For the first time, scientists at IBM Research have demonstrated reliably storing 3 bits of data per cell using a relatively new memory technology known as phase-change memory (PCM).
The current memory landscape spans from venerable DRAM to hard disk drives to ubiquitous flash. But in the last several years PCM has attracted the industry's attention as a potential universal memory technology based on its combination of read/write speed, endurance, non-volatility and density. For example, PCM doesn't lose data when powered off, unlike DRAM, and the technology can endure at least 10 million write cycles, compared to an average flash USB stick, which tops out at 3,000 write cycles.
This research breakthrough provides fast and easy storage to capture the exponential growth of data from mobile devices and the Internet of Things.
IBM scientists envision standalone PCM as well as hybrid applications, which combine PCM and flash storage together, with PCM as an extremely fast cache. For example, a mobile phone's operating system could be stored in PCM, enabling the phone to launch in a few seconds. In the enterprise space, entire databases could be stored in PCM for blazing fast query processing for time-critical online applications, such as financial transactions.
Machine learning algorithms using large datasets will also see a speed boost by reducing the latency overhead when reading the data between iterations.
How PCM Works
PCM materials exhibit two stable states, the amorphous (without a clearly defined structure) and crystalline (with structure) phases, of low and high electrical conductivity, respectively.
To store a '0' or a '1', known as bits, on a PCM cell, a high or medium electrical current is applied to the material. A '0' can be programmed to be written in the amorphous phase or a '1' in the crystalline phase, or vice versa. Then to read the bit back, a low voltage is applied. This is how re-writable Blue-ray Discs store videos.
Previously scientists at IBM and other institutes have successfully demonstrated the ability to store 1 bit per cell in PCM, but today at the IEEE International Memory Workshop in Paris, IBM scientists are presenting, for the first time, successfully storing 3 bits per cell in a 64k-cell array at elevated temperatures and after 1 million endurance cycles.
"Phase change memory is the first instantiation of a universal memory with properties of both DRAM and flash, thus answering one of the grand challenges of our industry," said Dr. Haris Pozidis, an author of the paper and the manager of non-volatile memory research at IBM Research - Zurich. "Reaching three bits per cell is a significant milestone because at this density the cost of PCM will be significantly less than DRAM and closer to flash."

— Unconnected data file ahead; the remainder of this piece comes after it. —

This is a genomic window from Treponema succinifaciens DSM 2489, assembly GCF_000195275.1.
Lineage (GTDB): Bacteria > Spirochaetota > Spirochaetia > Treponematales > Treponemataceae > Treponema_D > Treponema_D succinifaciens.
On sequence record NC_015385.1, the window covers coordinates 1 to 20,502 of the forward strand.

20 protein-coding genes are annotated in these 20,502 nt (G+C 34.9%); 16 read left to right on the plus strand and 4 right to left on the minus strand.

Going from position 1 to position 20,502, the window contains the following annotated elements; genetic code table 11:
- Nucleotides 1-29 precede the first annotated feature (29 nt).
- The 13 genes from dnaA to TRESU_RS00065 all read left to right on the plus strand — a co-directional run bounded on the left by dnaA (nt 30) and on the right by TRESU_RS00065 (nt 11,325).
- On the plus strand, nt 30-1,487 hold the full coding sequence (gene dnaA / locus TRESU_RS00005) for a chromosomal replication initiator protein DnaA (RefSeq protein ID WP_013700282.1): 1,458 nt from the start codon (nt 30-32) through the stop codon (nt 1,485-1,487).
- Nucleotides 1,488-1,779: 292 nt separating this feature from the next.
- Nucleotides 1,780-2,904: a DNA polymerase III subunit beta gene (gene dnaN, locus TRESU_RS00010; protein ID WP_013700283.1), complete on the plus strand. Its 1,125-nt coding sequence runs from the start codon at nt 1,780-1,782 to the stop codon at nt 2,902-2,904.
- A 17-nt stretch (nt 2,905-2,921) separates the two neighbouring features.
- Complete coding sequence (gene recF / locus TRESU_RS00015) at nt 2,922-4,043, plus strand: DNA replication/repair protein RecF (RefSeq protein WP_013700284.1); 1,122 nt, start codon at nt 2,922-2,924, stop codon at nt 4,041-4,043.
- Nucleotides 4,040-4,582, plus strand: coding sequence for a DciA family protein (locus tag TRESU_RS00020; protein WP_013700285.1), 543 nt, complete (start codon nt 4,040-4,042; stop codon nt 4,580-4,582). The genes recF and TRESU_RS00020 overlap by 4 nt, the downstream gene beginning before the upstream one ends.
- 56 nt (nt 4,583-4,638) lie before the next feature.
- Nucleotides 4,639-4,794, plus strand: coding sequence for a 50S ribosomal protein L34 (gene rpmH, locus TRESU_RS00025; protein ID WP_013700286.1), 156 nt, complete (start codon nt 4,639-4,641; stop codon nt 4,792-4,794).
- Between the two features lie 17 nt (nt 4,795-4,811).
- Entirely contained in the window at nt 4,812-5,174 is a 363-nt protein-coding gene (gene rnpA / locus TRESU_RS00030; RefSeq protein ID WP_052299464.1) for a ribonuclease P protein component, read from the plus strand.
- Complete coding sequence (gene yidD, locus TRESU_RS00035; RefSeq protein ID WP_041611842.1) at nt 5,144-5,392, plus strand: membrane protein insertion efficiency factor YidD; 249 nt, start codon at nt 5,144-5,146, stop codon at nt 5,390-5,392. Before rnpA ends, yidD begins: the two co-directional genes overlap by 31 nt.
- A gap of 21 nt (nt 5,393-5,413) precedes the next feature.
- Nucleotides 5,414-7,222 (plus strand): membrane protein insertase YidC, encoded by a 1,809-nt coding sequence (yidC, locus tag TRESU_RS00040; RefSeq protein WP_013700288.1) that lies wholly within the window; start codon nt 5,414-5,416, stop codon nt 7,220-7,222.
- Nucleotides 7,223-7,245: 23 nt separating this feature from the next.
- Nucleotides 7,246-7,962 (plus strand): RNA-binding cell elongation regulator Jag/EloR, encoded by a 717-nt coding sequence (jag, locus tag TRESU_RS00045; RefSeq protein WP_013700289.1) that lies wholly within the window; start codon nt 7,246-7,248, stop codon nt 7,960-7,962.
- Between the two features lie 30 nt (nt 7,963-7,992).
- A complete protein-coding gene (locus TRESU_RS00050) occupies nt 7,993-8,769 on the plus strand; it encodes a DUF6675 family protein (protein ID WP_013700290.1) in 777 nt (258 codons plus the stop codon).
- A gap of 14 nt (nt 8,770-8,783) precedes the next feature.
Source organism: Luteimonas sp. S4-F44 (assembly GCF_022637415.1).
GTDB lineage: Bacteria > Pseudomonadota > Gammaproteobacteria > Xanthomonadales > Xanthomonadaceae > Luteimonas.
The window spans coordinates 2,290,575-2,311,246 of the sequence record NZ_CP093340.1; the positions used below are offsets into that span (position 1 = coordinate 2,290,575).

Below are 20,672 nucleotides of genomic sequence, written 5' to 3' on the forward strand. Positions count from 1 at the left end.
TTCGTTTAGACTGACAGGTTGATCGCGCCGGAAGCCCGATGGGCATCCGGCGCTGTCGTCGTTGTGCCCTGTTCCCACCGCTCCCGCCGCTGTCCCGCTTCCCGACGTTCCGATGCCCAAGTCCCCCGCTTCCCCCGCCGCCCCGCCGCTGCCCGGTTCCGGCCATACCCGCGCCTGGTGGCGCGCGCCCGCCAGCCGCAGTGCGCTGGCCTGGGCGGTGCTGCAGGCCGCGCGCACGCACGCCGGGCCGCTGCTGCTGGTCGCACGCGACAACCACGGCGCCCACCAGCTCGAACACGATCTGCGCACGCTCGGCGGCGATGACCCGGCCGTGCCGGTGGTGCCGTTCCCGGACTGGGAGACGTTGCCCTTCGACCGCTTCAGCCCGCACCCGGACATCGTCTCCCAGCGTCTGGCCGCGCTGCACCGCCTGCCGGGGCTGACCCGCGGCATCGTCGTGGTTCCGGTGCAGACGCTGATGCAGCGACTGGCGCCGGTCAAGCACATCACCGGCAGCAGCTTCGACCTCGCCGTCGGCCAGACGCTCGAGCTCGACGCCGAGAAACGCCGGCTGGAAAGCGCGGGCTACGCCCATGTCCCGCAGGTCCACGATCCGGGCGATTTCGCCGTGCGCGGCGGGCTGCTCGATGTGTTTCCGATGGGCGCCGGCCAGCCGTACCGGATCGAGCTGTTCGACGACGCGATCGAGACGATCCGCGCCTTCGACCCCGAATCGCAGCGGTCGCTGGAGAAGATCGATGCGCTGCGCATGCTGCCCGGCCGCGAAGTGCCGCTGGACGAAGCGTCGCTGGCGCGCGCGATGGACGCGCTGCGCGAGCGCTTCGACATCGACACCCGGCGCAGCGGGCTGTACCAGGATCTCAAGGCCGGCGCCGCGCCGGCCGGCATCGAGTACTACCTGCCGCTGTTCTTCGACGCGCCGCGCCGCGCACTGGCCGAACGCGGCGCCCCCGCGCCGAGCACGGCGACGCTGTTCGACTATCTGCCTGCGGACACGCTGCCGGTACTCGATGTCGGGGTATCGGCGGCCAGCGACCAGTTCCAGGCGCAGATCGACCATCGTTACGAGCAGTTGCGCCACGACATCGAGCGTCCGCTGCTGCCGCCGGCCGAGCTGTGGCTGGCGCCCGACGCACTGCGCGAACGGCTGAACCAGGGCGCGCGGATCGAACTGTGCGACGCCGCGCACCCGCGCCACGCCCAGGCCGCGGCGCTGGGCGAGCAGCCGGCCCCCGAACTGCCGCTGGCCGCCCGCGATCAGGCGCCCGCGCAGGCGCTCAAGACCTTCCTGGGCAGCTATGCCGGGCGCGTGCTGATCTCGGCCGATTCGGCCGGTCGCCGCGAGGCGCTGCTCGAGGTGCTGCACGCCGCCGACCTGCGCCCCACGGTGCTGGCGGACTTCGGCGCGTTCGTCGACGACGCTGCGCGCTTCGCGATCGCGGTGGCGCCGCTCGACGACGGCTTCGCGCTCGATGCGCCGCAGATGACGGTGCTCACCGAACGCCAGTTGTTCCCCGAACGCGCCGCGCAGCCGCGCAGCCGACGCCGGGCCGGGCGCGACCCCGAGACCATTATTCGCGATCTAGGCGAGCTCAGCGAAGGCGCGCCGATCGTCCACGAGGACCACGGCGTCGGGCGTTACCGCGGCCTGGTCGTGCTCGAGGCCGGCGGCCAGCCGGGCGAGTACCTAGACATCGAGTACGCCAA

To achieve multi-bit storage IBM scientists have developed two innovative enabling technologies: a set of drift-immune cell-state metrics and drift-tolerant coding and detection schemes.
More specifically, the new cell-state metrics measure a physical property of the PCM cell that remains stable over time, and are thus insensitive to drift, which affects the stability of the cell's electrical conductivity with time. To provide additional robustness of the stored data in a cell over ambient temperature fluctuations a novel coding and detection scheme is employed. This scheme adaptively modifies the level thresholds that are used to detect the cell's stored data so that they follow variations due to temperature change. As a result, the cell state can be read reliably over long time periods after the memory is programmed, thus offering non-volatility.
"Combined these advancements address the key challenges of multi-bit PCM, including drift, variability, temperature sensitivity and endurance cycling," said Dr. Evangelos Eleftheriou, IBM Fellow.
The experimental multi-bit PCM chip used by IBM scientists is connected to a standard integrated circuit board. The chip consists of a 2 × 2 Mcell array with a 4- bank interleaved architecture. The memory array size is 2 × 1000 ?m × 800 ?m. The PCM cells are based on doped-chalcogenide alloy and were integrated into the prototype chip serving as a characterization vehicle in 90 nm CMOS baseline technology.